Foreign investment in the United States, which grew nealy 300 percent in the last decade, should be channeled to help distressed areas that suffer high unemployment and declining tax bases, a new study recommends.
The study, prepared for the Department of Housing and Urban Development, urged new incentives, including possible tax breaks, to entice foreign investors to older, economically lagging regions.
"Most newly constructed foreign-owned plants are being located in the Southeast and Far West, growing areas of this nation," said the study, which was made by Analytic Sciences Corp., A virginia company. "States with economic problems have had less success in attracting foreign investments in recent years than earlier years."
Robert Embry, HUB assistant secretary for community planning and development, said the department has yet to decide which recommendations it will pursue. Foreign investment is not the key solution to distressed localities. There is no one "obvious solution," he said.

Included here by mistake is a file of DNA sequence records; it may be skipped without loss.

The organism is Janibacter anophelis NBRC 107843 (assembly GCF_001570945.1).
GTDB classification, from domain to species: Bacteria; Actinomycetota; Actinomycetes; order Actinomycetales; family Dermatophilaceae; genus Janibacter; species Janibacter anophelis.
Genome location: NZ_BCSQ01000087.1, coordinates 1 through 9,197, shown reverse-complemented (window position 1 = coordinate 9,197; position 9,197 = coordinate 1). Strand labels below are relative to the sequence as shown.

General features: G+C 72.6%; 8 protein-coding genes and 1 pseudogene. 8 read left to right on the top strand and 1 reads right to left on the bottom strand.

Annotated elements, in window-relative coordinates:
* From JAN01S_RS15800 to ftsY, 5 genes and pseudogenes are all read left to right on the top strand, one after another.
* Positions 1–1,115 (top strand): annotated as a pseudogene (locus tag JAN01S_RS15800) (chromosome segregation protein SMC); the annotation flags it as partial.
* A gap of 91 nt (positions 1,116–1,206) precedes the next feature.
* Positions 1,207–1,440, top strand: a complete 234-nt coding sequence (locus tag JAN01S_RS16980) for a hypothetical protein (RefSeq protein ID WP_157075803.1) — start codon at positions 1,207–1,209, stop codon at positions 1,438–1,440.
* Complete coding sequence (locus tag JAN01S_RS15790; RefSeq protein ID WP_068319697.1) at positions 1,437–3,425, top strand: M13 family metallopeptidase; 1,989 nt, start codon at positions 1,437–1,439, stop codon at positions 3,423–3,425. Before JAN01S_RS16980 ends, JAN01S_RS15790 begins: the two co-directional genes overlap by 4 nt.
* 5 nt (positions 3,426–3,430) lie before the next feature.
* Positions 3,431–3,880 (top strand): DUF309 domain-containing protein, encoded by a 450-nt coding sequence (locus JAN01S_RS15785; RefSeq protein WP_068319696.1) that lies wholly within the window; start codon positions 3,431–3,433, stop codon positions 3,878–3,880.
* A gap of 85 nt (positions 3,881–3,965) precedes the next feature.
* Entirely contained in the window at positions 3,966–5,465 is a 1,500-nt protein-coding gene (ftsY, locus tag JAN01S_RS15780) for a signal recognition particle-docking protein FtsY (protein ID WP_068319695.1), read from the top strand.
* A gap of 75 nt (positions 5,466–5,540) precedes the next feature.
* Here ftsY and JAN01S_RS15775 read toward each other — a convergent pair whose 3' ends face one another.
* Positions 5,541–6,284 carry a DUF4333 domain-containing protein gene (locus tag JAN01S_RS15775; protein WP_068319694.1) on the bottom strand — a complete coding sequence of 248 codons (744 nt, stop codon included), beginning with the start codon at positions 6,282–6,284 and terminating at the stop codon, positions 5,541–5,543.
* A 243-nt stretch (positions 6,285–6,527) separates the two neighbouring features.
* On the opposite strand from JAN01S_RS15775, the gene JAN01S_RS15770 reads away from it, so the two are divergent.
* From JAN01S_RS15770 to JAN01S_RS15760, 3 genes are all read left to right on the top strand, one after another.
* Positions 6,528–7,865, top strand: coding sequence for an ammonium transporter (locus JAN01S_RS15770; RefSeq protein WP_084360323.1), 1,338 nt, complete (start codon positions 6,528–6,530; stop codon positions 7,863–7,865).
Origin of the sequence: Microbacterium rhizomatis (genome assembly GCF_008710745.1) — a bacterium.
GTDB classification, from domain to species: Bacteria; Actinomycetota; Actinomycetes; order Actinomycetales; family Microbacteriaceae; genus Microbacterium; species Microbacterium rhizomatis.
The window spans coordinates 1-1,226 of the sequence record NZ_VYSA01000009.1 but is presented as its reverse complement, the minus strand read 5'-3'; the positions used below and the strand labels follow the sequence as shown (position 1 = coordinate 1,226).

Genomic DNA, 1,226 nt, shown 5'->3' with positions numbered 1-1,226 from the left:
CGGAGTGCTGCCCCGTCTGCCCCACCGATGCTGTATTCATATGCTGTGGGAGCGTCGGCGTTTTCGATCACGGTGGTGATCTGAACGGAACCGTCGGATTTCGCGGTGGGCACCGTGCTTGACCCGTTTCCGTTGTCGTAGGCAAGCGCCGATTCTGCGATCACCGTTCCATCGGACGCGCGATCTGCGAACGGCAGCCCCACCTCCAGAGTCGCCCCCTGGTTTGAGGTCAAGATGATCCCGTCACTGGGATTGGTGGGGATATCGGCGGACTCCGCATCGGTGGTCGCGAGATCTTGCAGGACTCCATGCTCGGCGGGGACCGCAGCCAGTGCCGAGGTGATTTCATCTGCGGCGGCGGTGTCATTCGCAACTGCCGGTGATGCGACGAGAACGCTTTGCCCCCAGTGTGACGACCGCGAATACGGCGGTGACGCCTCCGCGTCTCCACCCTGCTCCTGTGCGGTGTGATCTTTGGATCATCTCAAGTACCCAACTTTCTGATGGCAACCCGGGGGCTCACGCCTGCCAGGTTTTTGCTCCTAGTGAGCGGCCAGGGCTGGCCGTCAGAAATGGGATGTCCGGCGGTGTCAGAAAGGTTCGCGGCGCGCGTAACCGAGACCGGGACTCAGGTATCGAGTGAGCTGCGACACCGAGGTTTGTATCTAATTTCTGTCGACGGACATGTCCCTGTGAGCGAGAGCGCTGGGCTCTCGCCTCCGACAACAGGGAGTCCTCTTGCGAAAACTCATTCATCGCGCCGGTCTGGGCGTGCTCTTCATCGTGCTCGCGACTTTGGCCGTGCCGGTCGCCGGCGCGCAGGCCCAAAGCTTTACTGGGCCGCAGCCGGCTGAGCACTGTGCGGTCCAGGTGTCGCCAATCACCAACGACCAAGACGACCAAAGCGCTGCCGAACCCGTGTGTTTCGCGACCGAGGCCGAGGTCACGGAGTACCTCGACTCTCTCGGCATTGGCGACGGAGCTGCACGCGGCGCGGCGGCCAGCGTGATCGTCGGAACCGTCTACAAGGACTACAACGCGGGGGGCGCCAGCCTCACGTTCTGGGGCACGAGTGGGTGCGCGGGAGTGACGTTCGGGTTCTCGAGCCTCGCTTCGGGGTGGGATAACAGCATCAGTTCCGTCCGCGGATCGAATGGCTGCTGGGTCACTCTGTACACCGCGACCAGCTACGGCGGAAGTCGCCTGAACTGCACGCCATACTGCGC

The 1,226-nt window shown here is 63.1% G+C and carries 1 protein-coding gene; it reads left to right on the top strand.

Other points of the study:
Southeastern cities and states have been the most sophisticated in developing incentives to lure foreign investment.
U.S. offices of foreign banks account for 14 percent of all commerical and industrial loans in the nation; foreign bank assets increased for $23 billion in 1972 to $95 billion in 1978.
Real estate purchases by foreign investors have done little to revitalize distressed localities; most purchases are in highly desirable locations.
Foreign affiliates employ at least 2 percent of the U.S. work force and nearly 20 percent in the petroleum industry.
However, trade by foreign affiliates contributes significantly to the nation's trade deficit.
The study for HUD did not delve deeply into OPEC's investments.
In concentrating on distressed areas, the study recommended:
Creation of a national broker service to bring together places seeking new investment with foreign corporations.
Greater coordination of existing federal grant programs with efforts to attract foreign investment.
Federal tax incentives to improve distressed areas' abilities to attract foreign investment;
Incentives to banks to assist foreignn investors in distressed areas.